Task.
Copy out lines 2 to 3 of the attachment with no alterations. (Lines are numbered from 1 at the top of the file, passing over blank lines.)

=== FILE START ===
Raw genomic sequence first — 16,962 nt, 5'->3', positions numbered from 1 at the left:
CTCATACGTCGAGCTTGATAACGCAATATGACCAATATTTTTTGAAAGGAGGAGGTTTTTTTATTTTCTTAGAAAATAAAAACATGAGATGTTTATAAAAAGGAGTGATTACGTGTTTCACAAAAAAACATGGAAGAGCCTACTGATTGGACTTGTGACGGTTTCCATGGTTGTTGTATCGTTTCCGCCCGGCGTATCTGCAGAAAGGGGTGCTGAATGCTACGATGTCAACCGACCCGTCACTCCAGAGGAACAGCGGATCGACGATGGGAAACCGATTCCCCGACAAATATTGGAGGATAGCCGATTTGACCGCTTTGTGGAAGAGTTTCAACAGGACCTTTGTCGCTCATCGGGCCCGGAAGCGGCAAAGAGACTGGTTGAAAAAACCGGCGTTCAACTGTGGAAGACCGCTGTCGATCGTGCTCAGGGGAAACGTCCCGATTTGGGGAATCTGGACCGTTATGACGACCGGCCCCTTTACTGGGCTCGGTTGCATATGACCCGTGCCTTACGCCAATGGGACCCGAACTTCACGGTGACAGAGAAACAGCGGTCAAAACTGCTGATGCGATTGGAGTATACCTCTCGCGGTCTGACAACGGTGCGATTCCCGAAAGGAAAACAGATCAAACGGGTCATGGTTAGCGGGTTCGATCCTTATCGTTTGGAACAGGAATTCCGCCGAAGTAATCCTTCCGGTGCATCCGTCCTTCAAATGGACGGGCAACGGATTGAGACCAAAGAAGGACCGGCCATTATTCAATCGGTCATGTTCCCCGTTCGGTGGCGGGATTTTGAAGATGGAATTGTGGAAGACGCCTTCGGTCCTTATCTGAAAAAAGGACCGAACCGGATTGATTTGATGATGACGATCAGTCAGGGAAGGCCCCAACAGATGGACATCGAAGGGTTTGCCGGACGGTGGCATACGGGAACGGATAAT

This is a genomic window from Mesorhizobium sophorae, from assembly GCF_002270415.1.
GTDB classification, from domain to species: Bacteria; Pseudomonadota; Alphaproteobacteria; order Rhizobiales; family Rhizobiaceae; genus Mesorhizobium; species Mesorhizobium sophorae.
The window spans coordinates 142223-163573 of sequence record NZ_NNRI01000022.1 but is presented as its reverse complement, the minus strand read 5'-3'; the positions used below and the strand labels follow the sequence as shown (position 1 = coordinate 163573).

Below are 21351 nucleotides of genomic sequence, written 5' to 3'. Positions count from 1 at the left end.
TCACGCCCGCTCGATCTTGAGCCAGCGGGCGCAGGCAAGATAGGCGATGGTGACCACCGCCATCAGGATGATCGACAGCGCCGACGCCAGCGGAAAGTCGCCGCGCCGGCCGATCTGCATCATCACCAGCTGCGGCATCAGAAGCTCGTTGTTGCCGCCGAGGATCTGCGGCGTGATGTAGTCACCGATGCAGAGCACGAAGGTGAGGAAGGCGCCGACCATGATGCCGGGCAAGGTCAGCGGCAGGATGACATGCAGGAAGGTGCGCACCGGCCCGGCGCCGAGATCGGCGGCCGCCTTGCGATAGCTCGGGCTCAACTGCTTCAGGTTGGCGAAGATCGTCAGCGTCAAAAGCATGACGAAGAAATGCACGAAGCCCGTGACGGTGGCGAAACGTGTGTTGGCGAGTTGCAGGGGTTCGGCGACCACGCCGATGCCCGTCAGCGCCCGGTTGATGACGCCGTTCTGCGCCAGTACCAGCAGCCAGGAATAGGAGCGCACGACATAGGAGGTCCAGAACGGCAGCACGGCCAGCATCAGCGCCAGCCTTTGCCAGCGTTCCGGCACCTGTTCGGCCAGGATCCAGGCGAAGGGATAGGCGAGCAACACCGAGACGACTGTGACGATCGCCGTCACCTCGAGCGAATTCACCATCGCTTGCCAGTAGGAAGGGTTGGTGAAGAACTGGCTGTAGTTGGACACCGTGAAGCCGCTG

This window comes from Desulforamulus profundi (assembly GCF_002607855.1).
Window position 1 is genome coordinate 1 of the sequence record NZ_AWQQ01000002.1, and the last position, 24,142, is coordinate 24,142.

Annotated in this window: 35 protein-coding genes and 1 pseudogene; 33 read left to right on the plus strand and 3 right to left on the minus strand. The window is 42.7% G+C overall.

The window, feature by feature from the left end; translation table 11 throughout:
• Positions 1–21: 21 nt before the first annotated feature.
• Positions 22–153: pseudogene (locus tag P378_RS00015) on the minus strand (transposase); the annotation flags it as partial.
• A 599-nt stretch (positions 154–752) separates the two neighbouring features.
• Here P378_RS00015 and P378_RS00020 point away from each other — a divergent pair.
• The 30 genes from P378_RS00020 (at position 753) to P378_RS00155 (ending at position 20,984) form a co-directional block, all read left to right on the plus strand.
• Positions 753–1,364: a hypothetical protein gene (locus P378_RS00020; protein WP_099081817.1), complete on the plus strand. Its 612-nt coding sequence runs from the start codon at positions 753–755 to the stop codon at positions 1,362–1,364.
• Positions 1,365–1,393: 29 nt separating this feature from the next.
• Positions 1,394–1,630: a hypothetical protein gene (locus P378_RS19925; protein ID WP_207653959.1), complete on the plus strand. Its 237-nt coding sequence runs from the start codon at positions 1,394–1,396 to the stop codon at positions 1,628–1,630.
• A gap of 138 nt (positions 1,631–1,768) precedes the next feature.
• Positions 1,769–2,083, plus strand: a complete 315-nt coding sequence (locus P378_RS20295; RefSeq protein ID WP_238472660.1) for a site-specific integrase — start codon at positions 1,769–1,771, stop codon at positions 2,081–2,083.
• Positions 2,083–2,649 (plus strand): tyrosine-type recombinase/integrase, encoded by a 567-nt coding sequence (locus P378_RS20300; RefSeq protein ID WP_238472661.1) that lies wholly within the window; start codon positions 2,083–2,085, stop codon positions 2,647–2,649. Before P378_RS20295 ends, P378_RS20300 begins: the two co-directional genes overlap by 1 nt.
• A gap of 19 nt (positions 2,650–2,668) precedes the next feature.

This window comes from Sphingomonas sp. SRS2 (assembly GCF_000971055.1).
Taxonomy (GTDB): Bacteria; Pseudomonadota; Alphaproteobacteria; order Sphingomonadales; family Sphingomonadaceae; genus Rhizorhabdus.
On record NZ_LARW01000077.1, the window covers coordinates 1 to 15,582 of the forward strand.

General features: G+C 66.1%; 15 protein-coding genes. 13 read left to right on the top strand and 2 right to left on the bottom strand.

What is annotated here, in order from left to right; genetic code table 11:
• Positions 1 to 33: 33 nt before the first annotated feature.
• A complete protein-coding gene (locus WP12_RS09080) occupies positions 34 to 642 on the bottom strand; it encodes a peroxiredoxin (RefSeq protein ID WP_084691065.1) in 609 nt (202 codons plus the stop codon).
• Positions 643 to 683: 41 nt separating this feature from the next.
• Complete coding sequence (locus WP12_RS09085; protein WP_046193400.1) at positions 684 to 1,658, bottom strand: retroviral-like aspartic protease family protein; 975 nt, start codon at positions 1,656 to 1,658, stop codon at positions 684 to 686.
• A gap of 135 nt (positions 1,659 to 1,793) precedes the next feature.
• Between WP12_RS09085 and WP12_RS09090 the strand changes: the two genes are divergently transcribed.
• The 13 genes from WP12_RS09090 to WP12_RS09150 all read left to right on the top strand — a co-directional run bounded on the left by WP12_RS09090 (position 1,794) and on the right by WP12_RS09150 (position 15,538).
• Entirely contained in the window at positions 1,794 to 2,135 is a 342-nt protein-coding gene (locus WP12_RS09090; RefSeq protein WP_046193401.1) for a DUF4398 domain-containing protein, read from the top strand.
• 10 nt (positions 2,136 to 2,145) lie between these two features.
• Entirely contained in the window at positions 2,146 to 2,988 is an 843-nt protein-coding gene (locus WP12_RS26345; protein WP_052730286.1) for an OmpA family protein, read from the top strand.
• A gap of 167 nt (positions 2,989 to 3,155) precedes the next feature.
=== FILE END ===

CTCATACGTCGAGCTTGATAACGCAATATGACCAATATTTTTTGAAAGGAGGAGGTTTTTTTATTTTCTTAGAAAATAAAAACATGAGATGTTTATAAAAAGGAGTGATTACGTGTTTCACAAAAAAACATGGAAGAGCCTACTGATTGGACTTGTGACGGTTTCCATGGTTGTTGTATCGTTTCCGCCCGGCGTATCTGCAGAAAGGGGTGCTGAATGCTACGATGTCAACCGACCCGTCACTCCAGAGGAACAGCGGATCGACGATGGGAAACCGATTCCCCGACAAATATTGGAGGATAGCCGATTTGACCGCTTTGTGGAAGAGTTTCAACAGGACCTTTGTCGCTCATCGGGCCCGGAAGCGGCAAAGAGACTGGTTGAAAAAACCGGCGTTCAACTGTGGAAGACCGCTGTCGATCGTGCTCAGGGGAAACGTCCCGATTTGGGGAATCTGGACCGTTATGACGACCGGCCCCTTTACTGGGCTCGGTTGCATATGACCCGTGCCTTACGCCAATGGGACCCGAACTTCACGGTGACAGAGAAACAGCGGTCAAAACTGCTGATGCGATTGGAGTATACCTCTCGCGGTCTGACAACGGTGCGATTCCCGAAAGGAAAACAGATCAAACGGGTCATGGTTAGCGGGTTCGATCCTTATCGTTTGGAACAGGAATTCCGCCGAAGTAATCCTTCCGGTGCATCCGTCCTTCAAATGGACGGGCAACGGATTGAGACCAAAGAAGGACCGGCCATTATTCAATCGGTCATGTTCCCCGTTCGGTGGCGGGATTTTGAAGATGGAATTGTGGAAGACGCCTTCGGTCCTTATCTGAAAAAAGGACCGAACCGGATTGATTTGATGATGACGATCAGTCAGGGAAGGCCCCAACAGATGGACATCGAAGGGTTTGCCGGACGGTGGCATACGGGAACGGATAAT

This is a genomic window from Mesorhizobium sophorae, from assembly GCF_002270415.1.